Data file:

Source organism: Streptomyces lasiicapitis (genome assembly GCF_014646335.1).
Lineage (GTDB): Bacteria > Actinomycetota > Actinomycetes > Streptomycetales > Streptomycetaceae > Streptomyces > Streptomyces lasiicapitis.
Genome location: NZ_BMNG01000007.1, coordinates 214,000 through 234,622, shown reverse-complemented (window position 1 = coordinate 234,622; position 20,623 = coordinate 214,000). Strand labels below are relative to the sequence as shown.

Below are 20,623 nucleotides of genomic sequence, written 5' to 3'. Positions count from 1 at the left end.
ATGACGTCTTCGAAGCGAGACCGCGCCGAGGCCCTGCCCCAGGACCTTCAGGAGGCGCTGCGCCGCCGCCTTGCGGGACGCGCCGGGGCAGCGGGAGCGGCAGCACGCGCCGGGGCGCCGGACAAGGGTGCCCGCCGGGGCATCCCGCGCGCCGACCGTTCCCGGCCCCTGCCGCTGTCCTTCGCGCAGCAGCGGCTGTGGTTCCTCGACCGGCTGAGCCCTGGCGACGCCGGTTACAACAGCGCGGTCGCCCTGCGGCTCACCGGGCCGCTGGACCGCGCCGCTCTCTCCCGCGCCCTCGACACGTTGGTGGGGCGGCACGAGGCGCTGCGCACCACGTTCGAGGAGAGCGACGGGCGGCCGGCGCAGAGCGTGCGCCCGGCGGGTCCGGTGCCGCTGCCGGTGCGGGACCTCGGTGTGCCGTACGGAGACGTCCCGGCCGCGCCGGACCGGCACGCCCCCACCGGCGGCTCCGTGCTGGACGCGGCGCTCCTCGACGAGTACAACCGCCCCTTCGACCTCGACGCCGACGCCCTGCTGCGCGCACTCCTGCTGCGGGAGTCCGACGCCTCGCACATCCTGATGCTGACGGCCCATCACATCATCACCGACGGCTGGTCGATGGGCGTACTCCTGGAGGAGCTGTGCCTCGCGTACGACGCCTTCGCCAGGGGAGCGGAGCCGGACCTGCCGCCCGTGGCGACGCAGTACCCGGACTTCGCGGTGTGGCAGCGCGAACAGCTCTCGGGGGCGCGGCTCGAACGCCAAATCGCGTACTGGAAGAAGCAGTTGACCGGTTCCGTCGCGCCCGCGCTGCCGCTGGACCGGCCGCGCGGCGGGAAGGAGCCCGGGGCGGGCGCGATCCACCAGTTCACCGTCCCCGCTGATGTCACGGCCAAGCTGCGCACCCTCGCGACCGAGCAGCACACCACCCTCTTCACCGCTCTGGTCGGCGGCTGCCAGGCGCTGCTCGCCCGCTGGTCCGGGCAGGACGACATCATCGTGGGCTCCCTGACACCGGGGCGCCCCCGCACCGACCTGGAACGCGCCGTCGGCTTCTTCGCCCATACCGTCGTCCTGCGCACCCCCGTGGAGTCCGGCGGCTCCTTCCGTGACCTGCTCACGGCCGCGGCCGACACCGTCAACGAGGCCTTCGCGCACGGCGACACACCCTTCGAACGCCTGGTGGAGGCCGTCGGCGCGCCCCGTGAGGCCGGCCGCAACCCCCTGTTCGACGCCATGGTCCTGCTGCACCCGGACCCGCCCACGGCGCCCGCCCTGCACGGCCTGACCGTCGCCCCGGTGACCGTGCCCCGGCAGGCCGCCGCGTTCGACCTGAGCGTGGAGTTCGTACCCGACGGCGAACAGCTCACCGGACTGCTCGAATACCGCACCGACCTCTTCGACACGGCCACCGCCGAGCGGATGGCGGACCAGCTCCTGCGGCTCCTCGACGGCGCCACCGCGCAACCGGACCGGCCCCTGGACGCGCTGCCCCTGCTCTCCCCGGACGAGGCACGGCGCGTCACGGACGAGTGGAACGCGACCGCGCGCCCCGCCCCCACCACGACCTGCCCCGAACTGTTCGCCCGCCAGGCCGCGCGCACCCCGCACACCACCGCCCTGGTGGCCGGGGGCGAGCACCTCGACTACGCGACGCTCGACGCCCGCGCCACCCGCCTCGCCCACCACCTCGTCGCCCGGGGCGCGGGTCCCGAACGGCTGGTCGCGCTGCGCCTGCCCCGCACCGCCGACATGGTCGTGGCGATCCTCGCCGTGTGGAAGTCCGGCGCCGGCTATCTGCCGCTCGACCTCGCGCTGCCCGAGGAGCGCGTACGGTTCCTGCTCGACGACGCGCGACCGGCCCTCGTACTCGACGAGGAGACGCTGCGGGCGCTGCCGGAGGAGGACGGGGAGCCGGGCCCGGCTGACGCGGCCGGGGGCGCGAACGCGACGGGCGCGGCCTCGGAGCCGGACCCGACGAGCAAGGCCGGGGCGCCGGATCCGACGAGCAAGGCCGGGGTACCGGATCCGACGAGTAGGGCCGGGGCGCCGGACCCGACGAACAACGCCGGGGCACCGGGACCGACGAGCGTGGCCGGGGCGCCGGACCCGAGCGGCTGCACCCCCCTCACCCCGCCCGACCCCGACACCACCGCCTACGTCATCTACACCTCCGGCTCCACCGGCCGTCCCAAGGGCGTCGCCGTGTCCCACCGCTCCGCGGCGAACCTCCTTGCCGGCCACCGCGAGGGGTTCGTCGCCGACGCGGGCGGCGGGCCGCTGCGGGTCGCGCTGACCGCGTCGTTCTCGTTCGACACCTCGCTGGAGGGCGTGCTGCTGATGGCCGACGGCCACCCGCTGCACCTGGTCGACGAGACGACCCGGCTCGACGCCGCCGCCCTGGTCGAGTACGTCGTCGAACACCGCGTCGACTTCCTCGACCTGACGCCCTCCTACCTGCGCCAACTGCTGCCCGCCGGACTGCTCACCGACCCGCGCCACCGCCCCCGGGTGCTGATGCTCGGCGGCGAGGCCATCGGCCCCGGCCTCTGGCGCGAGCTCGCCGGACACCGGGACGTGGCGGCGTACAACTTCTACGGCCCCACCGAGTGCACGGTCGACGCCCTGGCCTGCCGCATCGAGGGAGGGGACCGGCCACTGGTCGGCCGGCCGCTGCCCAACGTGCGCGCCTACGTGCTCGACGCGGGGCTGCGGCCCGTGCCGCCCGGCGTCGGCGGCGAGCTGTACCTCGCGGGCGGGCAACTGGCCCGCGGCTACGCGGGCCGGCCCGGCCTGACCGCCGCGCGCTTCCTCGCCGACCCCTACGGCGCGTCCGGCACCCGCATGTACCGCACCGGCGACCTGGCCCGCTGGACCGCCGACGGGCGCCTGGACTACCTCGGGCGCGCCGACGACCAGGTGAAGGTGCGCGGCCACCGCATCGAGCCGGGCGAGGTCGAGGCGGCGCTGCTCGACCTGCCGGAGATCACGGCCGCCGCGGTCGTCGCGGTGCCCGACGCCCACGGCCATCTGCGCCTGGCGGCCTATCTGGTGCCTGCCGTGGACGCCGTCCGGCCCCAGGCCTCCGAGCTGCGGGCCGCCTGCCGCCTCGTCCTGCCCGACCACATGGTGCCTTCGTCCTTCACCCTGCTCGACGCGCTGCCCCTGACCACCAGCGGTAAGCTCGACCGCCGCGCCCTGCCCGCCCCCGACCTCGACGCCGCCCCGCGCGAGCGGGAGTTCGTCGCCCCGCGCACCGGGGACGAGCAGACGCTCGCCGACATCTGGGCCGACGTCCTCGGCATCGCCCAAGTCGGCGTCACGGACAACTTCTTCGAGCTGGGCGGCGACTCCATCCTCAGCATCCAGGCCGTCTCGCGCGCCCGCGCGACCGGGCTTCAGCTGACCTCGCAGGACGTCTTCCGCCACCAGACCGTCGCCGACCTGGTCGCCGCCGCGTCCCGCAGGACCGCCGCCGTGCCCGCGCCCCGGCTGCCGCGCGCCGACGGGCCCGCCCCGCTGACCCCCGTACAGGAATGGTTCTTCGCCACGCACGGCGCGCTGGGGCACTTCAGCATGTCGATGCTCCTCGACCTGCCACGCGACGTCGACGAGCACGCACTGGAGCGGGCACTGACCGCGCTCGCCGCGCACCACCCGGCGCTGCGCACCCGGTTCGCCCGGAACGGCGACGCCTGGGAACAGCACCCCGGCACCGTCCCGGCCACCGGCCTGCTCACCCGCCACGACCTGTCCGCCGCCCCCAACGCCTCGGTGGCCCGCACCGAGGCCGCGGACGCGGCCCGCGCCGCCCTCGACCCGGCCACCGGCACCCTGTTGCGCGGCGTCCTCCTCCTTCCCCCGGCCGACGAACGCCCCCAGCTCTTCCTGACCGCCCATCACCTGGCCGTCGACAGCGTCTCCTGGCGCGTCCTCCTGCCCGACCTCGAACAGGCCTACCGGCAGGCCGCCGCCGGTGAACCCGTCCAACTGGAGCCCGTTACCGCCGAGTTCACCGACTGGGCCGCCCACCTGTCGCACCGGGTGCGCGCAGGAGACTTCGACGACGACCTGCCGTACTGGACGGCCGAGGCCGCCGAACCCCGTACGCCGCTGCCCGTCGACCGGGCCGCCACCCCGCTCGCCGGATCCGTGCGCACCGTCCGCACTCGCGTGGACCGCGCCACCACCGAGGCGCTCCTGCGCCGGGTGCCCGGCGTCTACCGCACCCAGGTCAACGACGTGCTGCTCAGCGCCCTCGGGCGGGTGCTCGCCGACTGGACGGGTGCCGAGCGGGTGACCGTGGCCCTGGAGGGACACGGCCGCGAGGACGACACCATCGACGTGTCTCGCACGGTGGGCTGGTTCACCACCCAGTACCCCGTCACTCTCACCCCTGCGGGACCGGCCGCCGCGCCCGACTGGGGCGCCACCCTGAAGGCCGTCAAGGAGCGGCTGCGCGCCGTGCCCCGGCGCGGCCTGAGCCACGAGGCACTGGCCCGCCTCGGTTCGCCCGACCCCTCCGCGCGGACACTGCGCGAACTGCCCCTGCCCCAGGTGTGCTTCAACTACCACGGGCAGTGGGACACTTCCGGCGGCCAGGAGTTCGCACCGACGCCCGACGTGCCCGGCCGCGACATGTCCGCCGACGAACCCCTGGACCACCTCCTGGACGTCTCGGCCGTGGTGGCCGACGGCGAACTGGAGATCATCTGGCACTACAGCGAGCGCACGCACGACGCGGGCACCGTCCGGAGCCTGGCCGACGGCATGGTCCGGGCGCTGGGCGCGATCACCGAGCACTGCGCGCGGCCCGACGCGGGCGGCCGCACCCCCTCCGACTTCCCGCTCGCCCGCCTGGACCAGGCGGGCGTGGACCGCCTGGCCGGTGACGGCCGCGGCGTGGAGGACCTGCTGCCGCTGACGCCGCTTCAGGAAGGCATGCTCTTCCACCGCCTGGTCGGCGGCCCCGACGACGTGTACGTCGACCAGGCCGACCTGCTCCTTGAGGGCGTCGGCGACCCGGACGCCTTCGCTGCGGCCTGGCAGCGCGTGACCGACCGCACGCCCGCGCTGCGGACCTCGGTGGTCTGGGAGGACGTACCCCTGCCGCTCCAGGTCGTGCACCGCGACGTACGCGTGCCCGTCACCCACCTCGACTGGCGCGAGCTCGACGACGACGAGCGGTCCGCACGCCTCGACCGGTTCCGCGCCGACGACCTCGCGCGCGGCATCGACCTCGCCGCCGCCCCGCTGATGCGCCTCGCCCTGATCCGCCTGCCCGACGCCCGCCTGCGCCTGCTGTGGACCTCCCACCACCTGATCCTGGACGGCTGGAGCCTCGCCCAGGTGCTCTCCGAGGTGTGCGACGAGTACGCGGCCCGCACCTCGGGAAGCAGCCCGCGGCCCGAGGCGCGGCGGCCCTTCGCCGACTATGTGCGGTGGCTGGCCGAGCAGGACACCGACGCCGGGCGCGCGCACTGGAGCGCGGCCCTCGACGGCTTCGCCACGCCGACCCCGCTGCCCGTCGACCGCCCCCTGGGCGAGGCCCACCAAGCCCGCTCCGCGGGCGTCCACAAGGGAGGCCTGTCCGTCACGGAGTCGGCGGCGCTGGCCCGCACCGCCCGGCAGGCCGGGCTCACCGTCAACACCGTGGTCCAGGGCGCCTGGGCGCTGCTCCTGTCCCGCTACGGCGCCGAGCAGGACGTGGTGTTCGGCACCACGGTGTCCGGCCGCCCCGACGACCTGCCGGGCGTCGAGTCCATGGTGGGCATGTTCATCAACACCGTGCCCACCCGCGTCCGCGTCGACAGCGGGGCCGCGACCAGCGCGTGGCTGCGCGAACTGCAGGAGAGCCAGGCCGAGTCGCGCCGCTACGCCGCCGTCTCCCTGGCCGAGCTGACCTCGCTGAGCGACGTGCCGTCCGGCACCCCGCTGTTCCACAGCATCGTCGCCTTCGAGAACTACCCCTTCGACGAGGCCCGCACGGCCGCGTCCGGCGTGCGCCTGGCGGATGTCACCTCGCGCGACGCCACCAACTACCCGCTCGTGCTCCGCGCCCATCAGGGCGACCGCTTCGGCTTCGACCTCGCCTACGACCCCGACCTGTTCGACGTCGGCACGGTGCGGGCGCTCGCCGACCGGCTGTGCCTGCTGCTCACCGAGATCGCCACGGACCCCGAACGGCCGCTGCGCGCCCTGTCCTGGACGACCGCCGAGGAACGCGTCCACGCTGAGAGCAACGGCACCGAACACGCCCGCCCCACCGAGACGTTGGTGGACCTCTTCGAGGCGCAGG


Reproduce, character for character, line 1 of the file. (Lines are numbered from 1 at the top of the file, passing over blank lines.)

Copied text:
Source organism: Streptomyces lasiicapitis (genome assembly GCF_014646335.1).